morpheme

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Related to Derivational morpheme: Inflectional morpheme

mor·pheme

 (môr′fēm′)
n.
A meaningful linguistic unit that cannot be divided into smaller meaningful parts. The word man and the suffix -ed (as in walked) are morphemes.

[French morphème, blend of Greek morphē, form and French phonème, phoneme; see phoneme.]

mor·phem′ic adj.
mor·phem′i·cal·ly adv.

morpheme

(ˈmɔːfiːm)
n
(Linguistics) linguistics a speech element having a meaning or grammatical function that cannot be subdivided into further such elements
[C20: from French, from Greek morphē form, coined on the model of phoneme; see -eme]
morˈphemic adj
morˈphemically adv

mor•pheme

(ˈmɔr fim)

n.
any of the minimal grammatical units of a language, each constituting a word or meaningful part of a word that cannot be divided into smaller meaningful parts, as the, write, or the -ed of waited. Compare allomorph (def. 2).
[1895–1900; < French morphème; see morph-, -eme]
mor•phe′mic, adj.
mor•phe′mi•cal•ly, adv.

morpheme

A word or part of a word that cannot be further divided into smaller elements.
ThesaurusAntonymsRelated WordsSynonymsLegend:
Noun1.morpheme - minimal meaningful language unit; it cannot be divided into smaller meaningful units
language unit, linguistic unit - one of the natural units into which linguistic messages can be analyzed
allomorph - a variant phonological representation of a morpheme; "the final sounds of `bets' and `beds' and `horses' and `oxen' are allomorphs of the English plural morpheme"
free form, free morpheme - a morpheme that can occur alone
bound form, bound morpheme - a morpheme that occurs only as part of a larger construction; eg an -s at the end of plural nouns
classifier - a word or morpheme used in some languages in certain contexts (such as counting) to indicate the semantic class to which the counted item belongs
ending, termination - the end of a word (a suffix or inflectional ending or final morpheme); "I don't like words that have -ism as an ending"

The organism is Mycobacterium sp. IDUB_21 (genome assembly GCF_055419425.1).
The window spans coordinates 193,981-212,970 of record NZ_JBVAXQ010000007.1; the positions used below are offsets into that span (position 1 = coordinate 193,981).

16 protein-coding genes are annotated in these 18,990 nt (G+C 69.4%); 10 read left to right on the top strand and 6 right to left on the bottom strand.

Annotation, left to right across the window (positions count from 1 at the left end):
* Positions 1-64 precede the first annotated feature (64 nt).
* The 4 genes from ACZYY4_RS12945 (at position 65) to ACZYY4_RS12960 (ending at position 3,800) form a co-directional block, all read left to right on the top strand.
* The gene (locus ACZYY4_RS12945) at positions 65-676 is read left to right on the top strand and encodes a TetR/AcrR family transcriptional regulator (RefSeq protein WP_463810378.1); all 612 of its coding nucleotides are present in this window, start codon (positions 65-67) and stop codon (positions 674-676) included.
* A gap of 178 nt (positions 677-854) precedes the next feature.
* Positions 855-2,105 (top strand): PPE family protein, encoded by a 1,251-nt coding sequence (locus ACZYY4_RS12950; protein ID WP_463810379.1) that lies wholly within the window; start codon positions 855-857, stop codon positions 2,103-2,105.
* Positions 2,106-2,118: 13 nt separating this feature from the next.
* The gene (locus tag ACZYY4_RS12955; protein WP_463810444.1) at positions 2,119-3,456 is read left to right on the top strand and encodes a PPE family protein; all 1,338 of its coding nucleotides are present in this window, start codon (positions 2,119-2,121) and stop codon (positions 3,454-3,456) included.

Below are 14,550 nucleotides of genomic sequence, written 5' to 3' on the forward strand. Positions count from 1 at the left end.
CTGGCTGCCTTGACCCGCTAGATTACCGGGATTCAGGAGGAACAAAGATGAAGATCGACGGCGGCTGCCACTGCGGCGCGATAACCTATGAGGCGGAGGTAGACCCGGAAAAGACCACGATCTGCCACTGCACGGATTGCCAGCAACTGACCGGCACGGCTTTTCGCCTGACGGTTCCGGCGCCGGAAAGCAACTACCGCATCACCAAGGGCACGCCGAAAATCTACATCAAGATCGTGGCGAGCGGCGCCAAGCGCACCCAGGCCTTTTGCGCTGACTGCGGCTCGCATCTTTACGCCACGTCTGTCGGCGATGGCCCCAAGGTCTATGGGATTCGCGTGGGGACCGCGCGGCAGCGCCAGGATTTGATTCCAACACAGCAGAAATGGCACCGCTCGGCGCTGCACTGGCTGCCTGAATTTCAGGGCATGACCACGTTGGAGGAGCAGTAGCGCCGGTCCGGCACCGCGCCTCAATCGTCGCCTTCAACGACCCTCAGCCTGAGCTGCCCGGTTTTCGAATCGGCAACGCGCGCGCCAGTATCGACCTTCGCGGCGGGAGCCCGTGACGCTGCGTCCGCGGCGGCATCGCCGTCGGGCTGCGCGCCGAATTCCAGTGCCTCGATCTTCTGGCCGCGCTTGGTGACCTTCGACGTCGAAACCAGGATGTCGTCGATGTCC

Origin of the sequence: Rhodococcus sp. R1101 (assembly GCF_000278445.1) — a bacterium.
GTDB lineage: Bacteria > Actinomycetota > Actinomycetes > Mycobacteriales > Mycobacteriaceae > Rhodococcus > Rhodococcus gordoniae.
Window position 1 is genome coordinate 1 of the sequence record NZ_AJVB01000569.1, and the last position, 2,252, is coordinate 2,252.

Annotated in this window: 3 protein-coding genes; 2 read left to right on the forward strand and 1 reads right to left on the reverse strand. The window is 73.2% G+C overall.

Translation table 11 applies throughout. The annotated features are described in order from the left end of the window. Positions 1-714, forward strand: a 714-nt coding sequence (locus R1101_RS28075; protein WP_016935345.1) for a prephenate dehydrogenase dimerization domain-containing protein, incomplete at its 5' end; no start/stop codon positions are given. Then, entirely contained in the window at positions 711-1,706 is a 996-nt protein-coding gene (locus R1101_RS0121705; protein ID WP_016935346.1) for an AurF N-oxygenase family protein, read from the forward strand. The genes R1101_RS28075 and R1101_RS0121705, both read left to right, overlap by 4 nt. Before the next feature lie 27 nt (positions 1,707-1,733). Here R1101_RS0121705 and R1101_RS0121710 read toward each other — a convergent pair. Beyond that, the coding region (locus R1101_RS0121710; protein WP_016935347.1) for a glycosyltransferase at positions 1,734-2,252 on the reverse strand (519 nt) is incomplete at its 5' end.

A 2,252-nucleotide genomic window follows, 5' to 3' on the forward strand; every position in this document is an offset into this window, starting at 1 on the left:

Translations
морфема
morfém
morfeemi
morfem
morféma
morfemaморфема
morfem
морфема

morpheme

[ˈmɔːfiːm] Nmorfema m

morpheme

nMorphem nt

morpheme

[ˈmɔːfiːm] nmorfema m
References in periodicals archive ?
Just as a derivational morpheme may be understood to be productive when it is used to produce new formations based on native items or borrowed lexemes, the use of a derivational marker for adaptation also gives a (limited) indication of the marker's productivity (see Dressler & Ladanyi 2000: 119-122, based on the the notions of primary/secondary productivity articulated in Wurzel 1989).
Nonfinites formed with the derivational morpheme -m- were observed with a special tense, which W.
It must not be forgotten, in this respect, that other genetically and areally related languages like modern German make use of a derivational morpheme that represents a reflex of bora.
It would be inconsistent, therefore, to analyze affixation, which adds an explicit derivational morpheme, in the Simplex Word as well as to deal with conversion, which lacks derivational marking, in the Complex Word.
This would lead, even more strongly, to a similar conclusion: the Layer I does not carry any case feature, since nominative base does not impose the selection of nominative Layer I morpheme, and there is no boundary between Layer I and II, but the same block is perceived as a single derivational morpheme.
As in other Semitic languages, the majority of verbs are built upon a triconsonantal root, each of which may yield one or more of six verbal stems: the G-stem or basic stem, the D-stem or transitivizing-denominative verbal stem, the C-stem or causative verbal stem, and the tG-, tD-, and tC-stems, to which a derivational morpheme, t-, was prefixed before the first root consonant.
3) When the derivative belongs in an inflectional paradigm, a further distinction must be established between the absence of any morpheme and the absence of any derivational morpheme while an inflectional morpheme is present.
1) Firstly, the explicit derivational relationship as in bacan 'to bake' ~baecestre 'baker', in which a full derivational morpheme turns up in the derivative, and, secondly, the implicit derivational relationship, such as the one holding in ri:dan 'to ride' ~ridda 'rider', in which no derivational morpheme is present from a strictly synchronic point of view.
Arguably, such constructions involve coordination of items that are expected to co-occur, and behave as a single conceptual unit with the derivational morpheme attached to it.
The results obtained from the analysis of the formal parameters of the prefixed verbs corroborate the morphological dualism of the prefix, which could serve both as a marker of the preterite participle and as a derivational morpheme.
The change of its syntactic category in this instance speaks in favour of treating {ing} as a derivational morpheme.